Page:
Who We Are
Ecotone is based in Santa Fe, New Mexico, and its owner Jan-Willem Jansens has over 27 years of experience in complex ecological restoration work in this bioregion. Ecotone’s expertise encompasses a wide array of ecosystems, including watersheds, wetlands, riparian areas, forestlands, woodlands, and public and private open spaces and trails. Our clients include individual landowners, non-profit groups, educational institutions, local governments, and state and federal natural resource departments. We are leaders in the field of ecological restoration planning and design, known for our unique expertise in the diverse and complex ecosystems of northern New Mexico, focused analysis, comprehensive planning processes, diverse team management, and connections to professional networks in the western US.
Owner | Principal
A landscape architect and ecological planner by training,
Jan-Willem Jansens specializes in landscape management planning, ecological restoration planning and design, and land stewardship education. He has developed particular expertise in forest and woodland ecology, watershed health, and collaborative stewardship work with communities and landowners. He has more than 30 years of work experience in the US, East and West Africa, and northwestern Europe.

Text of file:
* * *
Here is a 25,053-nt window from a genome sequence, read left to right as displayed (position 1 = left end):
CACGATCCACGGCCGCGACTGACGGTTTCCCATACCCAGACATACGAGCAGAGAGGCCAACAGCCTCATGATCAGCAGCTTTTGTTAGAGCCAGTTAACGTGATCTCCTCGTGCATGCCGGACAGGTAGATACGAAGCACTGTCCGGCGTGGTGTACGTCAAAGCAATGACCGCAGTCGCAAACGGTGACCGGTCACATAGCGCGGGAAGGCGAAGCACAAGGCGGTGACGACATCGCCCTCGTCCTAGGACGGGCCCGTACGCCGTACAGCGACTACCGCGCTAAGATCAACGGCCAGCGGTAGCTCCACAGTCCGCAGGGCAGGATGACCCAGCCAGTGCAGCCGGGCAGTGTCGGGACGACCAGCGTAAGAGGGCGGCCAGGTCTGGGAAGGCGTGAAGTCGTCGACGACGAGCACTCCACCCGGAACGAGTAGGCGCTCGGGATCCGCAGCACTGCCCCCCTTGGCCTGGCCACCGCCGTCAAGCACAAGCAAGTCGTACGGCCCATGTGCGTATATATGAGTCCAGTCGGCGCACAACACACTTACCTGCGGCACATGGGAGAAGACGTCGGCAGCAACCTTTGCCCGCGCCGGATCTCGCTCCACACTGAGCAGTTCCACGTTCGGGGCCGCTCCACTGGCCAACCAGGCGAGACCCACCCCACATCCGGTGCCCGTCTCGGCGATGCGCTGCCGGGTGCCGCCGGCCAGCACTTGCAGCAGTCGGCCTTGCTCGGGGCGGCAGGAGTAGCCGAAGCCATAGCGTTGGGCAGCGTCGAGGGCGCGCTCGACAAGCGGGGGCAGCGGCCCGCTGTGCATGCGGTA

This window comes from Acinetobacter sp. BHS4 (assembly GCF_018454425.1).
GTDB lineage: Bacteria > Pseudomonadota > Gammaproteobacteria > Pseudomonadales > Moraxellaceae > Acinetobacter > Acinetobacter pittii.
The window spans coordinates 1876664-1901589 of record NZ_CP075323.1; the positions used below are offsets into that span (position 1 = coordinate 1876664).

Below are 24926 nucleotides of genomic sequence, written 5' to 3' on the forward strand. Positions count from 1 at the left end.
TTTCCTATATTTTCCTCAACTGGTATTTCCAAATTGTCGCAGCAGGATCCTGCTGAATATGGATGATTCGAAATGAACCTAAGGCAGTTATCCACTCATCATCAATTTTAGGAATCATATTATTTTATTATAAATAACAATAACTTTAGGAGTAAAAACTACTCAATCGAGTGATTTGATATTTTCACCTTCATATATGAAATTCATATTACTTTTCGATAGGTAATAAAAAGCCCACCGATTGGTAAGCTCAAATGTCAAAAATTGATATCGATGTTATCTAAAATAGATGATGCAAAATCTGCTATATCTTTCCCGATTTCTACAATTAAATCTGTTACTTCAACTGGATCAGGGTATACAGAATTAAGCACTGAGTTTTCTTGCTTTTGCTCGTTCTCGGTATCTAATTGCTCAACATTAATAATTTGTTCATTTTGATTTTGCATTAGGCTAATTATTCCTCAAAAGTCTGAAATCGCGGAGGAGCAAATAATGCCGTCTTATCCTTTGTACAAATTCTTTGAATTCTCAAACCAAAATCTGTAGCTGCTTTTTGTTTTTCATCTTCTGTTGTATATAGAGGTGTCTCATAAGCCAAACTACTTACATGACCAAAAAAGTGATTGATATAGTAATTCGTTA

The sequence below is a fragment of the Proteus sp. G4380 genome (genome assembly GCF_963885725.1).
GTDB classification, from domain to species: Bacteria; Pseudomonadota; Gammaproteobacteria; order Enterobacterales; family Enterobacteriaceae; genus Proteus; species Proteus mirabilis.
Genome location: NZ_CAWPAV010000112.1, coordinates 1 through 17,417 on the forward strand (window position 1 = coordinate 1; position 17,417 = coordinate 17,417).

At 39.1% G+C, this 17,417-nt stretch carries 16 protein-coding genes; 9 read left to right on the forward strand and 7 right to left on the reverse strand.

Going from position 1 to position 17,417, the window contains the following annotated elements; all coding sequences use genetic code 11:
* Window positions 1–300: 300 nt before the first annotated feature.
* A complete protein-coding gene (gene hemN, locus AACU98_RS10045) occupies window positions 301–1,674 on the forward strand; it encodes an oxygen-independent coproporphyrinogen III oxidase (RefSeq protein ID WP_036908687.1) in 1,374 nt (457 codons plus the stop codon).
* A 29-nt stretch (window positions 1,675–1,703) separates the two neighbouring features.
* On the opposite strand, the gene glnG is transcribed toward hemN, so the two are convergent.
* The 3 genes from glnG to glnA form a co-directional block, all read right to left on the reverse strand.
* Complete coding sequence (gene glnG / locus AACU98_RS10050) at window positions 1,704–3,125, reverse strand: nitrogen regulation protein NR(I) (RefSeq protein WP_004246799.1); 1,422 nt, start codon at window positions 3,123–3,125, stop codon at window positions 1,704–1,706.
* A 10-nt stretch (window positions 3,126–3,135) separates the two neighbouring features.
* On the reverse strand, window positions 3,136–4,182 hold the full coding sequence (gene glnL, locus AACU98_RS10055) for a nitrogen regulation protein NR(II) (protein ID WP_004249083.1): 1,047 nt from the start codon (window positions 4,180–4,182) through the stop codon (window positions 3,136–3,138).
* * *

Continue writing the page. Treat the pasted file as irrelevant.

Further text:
Ecological Planning Associate
Erin is a forest ecologist, finishing her master of environmental management at Portland State University. She joined Ecotone part time in 2019. She is passionate about the restoration of treasured natural areas in northern New Mexico. Previously from the Tri-Cities area in Washington State, she worked for several years on environmental analysis and research projects at Pacific Northwest National Lab. Erin holds a Bachelor of Science in Environmental and Ecosystem Science from Washington State University.
Monitoring and Educational Outreach Coordinator
Adrienne is a farmer, social scientist, and aspiring restoration ecologist. She is seeking a degree in Forestry with a minor in Wildlife Management from New Mexico Highlands University. Adrienne lives in La Bolsa near Embudo. Adrienne has a master's degree in International Human Rights. She previously worked for the Cerro Negro Forestry Project on forest management, monitoring and collecting data on native bees throughout New Mexico. In her company, Woven Web Designs, Adrienne installs native bee habitat across northern New Mexico in an effort to preserve acequia rights and create bee pathways. She also worked on several documentaries about land, acequias, and their people.